Microsoft chief executive Steve Ballmer and general counsel Brad Smith remained in Brussels and in contact with the EU antitrust office, sources familiar with the case said, after a surprise face-to-face session Tuesday night with EU Competition Commissioner Mario Monti.
No progress toward a settlement was announced but both sides said talks were continuing.
In a sign negotiations are intensifying, Monti canceled a scheduled afternoon appearance before a European Parliament committee, and Ballmer canceled a speech he was to give Wednesday in Las Vegas.
Monti, however, has signaled his determination to bring the 5-year-old case to a conclusion next Wednesday, and his hand was strengthened this week when advisers from the 15 EU countries unanimously backed his draft ruling against the U.S. software giant.
"We are on track for an announcement next week, which was always the plan," said Monti's spokeswoman, Amelia Torres.
EU legal experts say any settlement would have to be clinched in the next day or two if Monti sticks to that timetable, as he would have to run it by complainants and the advisory committee first.
The committee is scheduled to meet again Monday to consider the size of the fine Monti's office has said it intends to impose on Microsoft.
While that can amount to as much as 10 percent of annual worldwide revenue, the highest antitrust fine ever levied by the EU has been under 2 percent. In the Microsoft case, that would still run into the hundreds of millions of dollars.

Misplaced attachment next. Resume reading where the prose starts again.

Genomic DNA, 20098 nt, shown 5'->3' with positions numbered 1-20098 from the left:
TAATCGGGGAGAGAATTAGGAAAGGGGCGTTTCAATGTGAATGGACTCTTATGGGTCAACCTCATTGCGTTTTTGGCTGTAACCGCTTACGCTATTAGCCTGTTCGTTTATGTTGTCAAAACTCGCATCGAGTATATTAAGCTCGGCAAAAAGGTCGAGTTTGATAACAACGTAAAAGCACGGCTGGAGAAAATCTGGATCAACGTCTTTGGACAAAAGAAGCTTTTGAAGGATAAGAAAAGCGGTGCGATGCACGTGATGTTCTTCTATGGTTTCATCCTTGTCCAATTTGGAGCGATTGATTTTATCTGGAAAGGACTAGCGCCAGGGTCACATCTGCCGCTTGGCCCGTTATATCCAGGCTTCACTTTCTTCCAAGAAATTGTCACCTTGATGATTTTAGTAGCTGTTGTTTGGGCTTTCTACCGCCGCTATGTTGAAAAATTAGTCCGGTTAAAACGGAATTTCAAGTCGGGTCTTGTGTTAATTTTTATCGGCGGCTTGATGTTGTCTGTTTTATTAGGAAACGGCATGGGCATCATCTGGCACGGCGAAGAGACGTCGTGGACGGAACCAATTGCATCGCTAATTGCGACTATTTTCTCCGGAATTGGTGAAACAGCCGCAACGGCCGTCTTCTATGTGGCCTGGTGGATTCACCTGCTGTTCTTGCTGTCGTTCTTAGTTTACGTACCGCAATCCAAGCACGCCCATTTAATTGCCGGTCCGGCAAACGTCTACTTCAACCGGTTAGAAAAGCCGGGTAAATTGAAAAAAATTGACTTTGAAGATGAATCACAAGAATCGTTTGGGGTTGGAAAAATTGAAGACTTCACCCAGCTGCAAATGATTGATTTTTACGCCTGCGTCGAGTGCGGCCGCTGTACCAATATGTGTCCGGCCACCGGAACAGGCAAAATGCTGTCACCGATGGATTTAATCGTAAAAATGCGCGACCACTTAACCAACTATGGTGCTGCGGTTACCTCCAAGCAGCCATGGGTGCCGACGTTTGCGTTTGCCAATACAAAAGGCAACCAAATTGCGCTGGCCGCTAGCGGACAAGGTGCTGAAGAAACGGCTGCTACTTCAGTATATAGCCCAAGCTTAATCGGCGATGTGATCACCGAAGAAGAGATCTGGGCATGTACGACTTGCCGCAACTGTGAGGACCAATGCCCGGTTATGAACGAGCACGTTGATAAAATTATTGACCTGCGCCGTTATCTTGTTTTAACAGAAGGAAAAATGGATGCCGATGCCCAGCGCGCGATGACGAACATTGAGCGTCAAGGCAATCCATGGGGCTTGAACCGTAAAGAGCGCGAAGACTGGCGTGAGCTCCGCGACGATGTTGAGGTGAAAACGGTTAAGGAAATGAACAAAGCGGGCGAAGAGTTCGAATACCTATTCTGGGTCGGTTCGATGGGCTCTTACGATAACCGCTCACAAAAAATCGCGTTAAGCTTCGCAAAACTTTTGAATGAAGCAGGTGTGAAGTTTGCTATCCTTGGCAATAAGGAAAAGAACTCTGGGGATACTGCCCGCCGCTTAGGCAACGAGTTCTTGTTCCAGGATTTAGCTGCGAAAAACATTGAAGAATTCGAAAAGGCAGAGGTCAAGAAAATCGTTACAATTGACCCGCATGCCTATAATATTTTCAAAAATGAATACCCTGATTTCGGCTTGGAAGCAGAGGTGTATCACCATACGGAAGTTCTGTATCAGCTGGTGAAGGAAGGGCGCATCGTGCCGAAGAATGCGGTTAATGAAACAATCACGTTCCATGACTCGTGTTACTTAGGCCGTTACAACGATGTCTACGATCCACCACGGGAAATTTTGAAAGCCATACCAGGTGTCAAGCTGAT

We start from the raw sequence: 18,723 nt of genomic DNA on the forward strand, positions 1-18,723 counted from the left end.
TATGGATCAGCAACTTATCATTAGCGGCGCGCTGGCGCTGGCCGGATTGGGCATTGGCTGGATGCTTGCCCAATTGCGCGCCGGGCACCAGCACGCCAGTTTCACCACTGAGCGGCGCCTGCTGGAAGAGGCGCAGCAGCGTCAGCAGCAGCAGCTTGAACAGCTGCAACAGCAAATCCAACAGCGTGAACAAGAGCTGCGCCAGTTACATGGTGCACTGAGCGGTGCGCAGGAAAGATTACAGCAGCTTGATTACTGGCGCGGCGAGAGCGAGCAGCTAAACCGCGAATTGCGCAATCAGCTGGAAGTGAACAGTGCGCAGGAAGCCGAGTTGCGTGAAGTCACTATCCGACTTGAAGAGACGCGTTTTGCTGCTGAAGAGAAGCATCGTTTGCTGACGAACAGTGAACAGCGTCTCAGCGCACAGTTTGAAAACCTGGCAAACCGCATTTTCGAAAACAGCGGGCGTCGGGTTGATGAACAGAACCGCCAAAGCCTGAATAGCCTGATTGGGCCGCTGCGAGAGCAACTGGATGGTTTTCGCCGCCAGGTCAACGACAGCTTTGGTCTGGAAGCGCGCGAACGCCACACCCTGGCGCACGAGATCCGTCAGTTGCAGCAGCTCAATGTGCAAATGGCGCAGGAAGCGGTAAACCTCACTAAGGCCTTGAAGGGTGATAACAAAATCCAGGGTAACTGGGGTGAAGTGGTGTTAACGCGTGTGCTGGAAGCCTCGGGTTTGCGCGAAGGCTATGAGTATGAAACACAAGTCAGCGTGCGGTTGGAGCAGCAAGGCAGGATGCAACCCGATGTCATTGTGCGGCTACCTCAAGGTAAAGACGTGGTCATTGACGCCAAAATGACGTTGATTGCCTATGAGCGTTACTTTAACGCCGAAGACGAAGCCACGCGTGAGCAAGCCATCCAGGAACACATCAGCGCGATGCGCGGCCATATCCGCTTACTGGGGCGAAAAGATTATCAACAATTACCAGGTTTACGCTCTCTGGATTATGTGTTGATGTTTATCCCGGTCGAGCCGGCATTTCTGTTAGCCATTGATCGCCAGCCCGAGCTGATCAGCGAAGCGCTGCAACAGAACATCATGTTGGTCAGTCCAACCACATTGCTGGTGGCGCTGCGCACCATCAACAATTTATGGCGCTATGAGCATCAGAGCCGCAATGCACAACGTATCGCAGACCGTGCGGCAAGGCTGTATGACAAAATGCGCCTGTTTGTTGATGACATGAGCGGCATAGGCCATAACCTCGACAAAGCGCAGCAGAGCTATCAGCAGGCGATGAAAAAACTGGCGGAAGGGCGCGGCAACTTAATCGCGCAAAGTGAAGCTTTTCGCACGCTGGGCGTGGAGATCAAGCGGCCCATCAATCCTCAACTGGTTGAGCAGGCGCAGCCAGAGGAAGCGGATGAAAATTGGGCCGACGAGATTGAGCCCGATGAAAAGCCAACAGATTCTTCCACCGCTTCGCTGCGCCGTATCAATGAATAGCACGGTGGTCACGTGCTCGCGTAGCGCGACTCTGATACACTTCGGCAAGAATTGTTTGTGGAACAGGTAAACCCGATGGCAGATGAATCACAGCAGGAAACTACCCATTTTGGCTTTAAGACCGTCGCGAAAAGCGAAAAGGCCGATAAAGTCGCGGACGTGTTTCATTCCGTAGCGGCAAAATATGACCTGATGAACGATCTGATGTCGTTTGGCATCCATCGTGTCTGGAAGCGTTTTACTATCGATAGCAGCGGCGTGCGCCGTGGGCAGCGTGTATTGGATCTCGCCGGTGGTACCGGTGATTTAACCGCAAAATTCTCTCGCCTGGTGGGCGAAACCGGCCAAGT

Monti's draft decision also orders key changes to the way Microsoft does business because of its alleged "ongoing" attempts to monopolize new markets, despite the settlement reached in a similar U.S. case three years ago.
The EU is demanding Microsoft offer computer makers a discounted version of Windows without its own Media Player pre-installed so that rivals like RealNetworks Inc. have a better shot at reaching consumers.
It also wants Microsoft to release more underlying code to competitors so that their server software can interface as well with computers running Windows as Microsoft's own.
Sources familiar with the case say the Media Player issue has been the hardest to solve, raising the possibility that Microsoft could agree to settle the server side and fight the rest in court.
An EU order to "unbundle" Media Player would complicate Microsoft's business strategy of integrating new functions into Windows.
EU officials are already investigating charges that its latest desktop operating system, Windows XP, is designed to help extend Microsoft's dominance into new markets such as instant messaging and mobile phones.
Meanwhile, Microsoft allies warned the EU that going too far in undermining intellectual property rights would cost jobs in the information technology sector.
"This case has vast precedential importance and thus an agreement should be narrowly tailored to promote growth," said Hugo Lueders, European director for the U.S.-based Computing Technology Industry Association. "A result that stifles the incentives to compete will harm consumers because fewer parties will be willing to innovate."
A settlement normally involves no admission of guilt and carries less precedent-setting punch because it is not a formal administrative decision.
But legal experts note that a settlement now probably would not be formally adopted until after May 1, when new EU antitrust rules allowing for a weightier "settlement decision" go into effect.
By Paul Geitner